Observers say the kitchen and bath industry is resilient, and while some stresses remain in the next few months, the outlook for 2024 is more positive.
The North American economy is healthier than many economists had predicted it would be by this point in 2023, but it still faces some challenges, particularly in the near term. Demand in the kitchen and bath sector has slowed in much of the U.S. and margins are under increasing pressure, but on a positive note, price hikes are easing and most K&B pros expect 2024 revenue to rise or remain stable; just 13 percent foresee a decline.
Most observers say the chances of a prolonged recession in the broader economy are fairly low, although a short dip is more likely next year. While the job market remains strong, home prices continue to be elevated along with mortgage interest rates.
NKBA recently released two exclusive research reports — Kitchen & Bath Market Outlook Update and the 3rd quarter Kitchen & Bath Market Index (KBMI) — that measure the health of the kitchen and bath industry and professionals’ expectations for business in the months and year ahead.
The Market Outlook Update, which in July revised forecasts released at the beginning of 2023, reports that this year should shape up better than initially expected. While spending on residential kitchen and bath products and projects is expected to decline by 5 percent to $179 billion in 2023, this is an improvement from the 14 percent decline originally forecast in January. And although this estimate is below the record highs achieved in 2022, it remains higher than pre-pandemic levels.
The update says new construction is being driven by the ongoing housing shortage and lack of existing home inventory for sale. This should result in new construction K&B spending of $111 billion this year, comfortably above the initial forecast of $96 billion.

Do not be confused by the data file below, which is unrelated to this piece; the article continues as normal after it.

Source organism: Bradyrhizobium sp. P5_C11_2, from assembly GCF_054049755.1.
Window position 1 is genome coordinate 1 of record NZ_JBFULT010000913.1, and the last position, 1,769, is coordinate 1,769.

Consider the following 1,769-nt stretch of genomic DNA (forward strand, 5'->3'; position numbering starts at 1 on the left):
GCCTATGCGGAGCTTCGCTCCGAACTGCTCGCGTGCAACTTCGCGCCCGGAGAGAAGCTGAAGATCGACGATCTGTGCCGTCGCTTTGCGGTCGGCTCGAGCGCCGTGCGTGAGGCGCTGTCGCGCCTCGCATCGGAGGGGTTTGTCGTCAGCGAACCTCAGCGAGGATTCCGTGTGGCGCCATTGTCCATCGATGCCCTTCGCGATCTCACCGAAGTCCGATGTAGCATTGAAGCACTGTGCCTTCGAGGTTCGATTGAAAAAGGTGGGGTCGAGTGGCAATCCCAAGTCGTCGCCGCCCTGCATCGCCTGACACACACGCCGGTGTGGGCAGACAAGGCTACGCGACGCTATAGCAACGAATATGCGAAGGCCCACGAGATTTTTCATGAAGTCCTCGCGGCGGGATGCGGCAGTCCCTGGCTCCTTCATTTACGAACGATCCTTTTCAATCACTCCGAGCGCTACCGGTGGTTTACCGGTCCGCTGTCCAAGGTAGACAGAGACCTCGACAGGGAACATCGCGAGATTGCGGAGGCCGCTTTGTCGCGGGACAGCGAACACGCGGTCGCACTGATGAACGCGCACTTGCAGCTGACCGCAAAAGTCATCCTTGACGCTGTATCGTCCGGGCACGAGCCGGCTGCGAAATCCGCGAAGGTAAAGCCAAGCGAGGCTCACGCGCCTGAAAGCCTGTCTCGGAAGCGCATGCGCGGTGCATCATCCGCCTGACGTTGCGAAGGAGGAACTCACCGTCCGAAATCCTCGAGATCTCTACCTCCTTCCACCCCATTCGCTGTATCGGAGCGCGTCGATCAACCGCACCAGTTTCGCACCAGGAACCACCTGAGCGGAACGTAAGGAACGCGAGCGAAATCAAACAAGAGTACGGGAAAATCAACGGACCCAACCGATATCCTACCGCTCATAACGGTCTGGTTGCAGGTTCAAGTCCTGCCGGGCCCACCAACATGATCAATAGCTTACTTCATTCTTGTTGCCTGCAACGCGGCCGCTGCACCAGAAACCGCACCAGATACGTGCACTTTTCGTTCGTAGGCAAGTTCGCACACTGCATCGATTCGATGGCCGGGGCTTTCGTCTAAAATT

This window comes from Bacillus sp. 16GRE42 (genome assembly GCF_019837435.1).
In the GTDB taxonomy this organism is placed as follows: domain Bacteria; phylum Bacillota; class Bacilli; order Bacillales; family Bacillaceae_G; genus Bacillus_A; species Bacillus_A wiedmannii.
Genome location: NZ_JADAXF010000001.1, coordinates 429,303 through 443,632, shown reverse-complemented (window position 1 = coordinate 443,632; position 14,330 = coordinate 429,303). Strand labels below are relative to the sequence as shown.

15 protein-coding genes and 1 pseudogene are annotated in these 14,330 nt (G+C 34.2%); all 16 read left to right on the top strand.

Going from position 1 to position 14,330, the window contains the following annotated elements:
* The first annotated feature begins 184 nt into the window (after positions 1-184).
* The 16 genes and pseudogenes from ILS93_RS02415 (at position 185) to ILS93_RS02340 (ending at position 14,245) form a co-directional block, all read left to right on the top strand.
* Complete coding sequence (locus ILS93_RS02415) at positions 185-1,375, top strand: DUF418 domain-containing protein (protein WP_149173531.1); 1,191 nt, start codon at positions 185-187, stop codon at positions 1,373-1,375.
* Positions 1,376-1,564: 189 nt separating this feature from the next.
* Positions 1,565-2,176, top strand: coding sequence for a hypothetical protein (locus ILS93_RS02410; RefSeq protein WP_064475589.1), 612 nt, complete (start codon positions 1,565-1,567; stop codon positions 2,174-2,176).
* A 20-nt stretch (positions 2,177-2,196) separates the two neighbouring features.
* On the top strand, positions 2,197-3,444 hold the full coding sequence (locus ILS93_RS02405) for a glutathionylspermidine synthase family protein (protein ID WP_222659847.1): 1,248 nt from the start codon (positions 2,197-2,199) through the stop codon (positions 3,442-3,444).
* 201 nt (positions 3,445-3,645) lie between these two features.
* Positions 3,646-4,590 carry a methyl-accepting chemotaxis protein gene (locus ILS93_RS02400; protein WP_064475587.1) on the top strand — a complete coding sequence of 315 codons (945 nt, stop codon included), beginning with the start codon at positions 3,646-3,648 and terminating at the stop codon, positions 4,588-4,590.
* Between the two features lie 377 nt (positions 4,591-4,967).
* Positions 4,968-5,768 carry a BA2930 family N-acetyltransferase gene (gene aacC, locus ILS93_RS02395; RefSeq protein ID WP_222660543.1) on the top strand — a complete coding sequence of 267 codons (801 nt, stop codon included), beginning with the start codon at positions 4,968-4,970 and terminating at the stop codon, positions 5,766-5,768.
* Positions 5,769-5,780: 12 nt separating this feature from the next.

As conventional 30-year fixed mortgage interest rates have remained higher, hovering between 7 and 8 percent, homeowners with lower rates — 80 percent of outstanding mortgages are under 5 percent — are incentivized to remodel versus selling and incurring greater debt. The updated forecast for repair/remodel spending of $68 billion is a slight uptick from the initial projection of $67 billion.
Meanwhile, the 3Q KBMI provides a more immediate snapshot of K&B professionals’ evaluations of current conditions and expectations for coming months. The KBMI rating fell to 53 out of 100, down from 55 in the 2nd quarter and from 62 in Q1. While still in positive territory — above 50 indicates growth — the rating is at its lowest since early 2020. Overall K&B activity slowed in most of the country, largely attributed to higher interest rates and shaky consumer confidence. While product and material prices are still inflated, it appears that costs are fairly stable — not rising — and supply chain challenges have just about disappeared.
Despite the Q3 cooldown, industry professionals have a more positive outlook heading into 2024. Most pros expect sales to be more or less steady in Q4, with many pursuing larger, higher-margin projects. Job deferrals, which help fuel future demand, are more common than cancellations. And 44 percent of execs across all K&B segments expect revenue to increase in 2024, with inventories under control.
The KBMI, Market Outlook and other exclusive NKBA studies may be purchased through NKBA Research, or are included in the cost of membership for NKBA members and Global Connect members.
NKBA Global Connect helps international companies understand pathways to success in the North American marketplace and provides a clear understanding of its nuances, regulations, sales processes and consumers. Global Connect participants have access to NKBA’s insightful research, a team of expert business advisors and more. For information on how to join NKBA Global Connect and explore building a business in North America, visit NKBA Global Connect.